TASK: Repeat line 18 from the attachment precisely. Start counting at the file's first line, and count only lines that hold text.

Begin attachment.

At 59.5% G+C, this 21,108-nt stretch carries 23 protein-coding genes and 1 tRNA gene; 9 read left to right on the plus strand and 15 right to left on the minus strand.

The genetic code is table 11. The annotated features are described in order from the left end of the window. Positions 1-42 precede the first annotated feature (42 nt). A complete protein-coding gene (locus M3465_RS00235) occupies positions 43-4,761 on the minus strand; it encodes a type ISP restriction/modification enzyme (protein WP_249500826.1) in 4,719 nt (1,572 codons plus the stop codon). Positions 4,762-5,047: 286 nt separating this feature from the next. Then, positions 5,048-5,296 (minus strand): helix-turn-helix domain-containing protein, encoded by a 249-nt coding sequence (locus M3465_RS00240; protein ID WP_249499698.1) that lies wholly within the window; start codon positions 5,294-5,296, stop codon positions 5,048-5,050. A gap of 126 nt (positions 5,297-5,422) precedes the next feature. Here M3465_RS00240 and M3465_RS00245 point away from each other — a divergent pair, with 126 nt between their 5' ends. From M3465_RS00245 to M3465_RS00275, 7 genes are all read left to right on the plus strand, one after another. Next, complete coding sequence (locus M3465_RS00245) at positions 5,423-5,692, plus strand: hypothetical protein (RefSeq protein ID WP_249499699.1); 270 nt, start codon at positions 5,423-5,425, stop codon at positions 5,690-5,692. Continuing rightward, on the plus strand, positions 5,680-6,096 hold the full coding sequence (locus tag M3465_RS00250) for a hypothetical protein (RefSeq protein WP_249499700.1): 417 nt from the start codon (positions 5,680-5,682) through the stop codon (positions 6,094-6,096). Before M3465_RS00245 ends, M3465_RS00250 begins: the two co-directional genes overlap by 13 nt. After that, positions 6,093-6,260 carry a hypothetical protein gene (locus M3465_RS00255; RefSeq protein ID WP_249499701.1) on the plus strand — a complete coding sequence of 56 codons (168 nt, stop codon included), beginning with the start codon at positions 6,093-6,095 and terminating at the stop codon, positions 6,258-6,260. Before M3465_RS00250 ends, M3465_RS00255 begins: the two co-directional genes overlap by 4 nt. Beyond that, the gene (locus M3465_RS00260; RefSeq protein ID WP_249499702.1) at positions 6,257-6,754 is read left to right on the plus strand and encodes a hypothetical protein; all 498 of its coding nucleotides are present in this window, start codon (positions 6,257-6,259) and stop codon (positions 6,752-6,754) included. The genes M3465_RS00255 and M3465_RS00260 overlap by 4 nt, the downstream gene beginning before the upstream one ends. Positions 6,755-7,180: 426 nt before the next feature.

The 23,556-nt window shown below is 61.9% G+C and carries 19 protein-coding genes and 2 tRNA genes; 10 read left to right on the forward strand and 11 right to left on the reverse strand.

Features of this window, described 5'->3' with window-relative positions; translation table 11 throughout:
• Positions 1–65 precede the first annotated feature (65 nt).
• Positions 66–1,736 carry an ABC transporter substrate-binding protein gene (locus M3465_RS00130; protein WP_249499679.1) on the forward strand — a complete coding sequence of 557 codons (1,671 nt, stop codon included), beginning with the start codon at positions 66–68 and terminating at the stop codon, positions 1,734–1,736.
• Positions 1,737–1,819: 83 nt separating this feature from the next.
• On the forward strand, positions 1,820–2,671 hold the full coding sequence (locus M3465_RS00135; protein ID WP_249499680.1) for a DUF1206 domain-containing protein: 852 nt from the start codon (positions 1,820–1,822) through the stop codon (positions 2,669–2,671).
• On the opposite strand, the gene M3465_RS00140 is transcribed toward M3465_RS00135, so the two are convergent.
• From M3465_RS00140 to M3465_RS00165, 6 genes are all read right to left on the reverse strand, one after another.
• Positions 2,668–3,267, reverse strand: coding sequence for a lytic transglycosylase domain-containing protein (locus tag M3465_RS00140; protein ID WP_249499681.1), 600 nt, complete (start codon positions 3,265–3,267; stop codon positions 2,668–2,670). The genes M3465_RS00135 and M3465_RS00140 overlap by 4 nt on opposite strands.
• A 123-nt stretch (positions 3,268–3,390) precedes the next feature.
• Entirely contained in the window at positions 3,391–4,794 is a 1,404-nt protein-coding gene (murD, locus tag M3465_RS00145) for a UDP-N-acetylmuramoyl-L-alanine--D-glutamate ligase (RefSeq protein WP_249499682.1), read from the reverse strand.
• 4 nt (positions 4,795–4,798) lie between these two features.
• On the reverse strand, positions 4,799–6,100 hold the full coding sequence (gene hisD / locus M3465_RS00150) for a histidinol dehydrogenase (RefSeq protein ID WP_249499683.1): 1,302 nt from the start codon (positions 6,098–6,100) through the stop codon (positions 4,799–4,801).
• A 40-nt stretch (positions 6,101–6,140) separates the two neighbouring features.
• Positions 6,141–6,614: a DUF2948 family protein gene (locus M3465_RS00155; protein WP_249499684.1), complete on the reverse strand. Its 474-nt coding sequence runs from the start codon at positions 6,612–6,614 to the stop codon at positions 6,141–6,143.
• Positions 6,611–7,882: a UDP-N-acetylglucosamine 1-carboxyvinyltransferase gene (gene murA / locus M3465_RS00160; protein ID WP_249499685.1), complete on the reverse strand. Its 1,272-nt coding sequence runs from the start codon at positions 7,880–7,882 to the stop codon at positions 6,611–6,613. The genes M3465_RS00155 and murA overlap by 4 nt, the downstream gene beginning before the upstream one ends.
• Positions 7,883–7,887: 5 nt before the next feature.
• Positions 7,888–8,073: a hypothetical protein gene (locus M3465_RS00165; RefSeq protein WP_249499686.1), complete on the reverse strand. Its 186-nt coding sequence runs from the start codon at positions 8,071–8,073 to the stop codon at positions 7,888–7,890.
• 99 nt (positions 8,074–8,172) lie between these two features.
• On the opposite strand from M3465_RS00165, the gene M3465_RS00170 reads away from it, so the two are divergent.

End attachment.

• Positions 6,611–7,882: a UDP-N-acetylglucosamine 1-carboxyvinyltransferase gene (gene murA / locus M3465_RS00160; protein ID WP_249499685.1), complete on the reverse strand. Its 1,272-nt coding sequence runs from the start codon at positions 7,880–7,882 to the stop codon at positions 6,611–6,613. The genes M3465_RS00155 and murA overlap by 4 nt, the downstream gene beginning before the upstream one ends.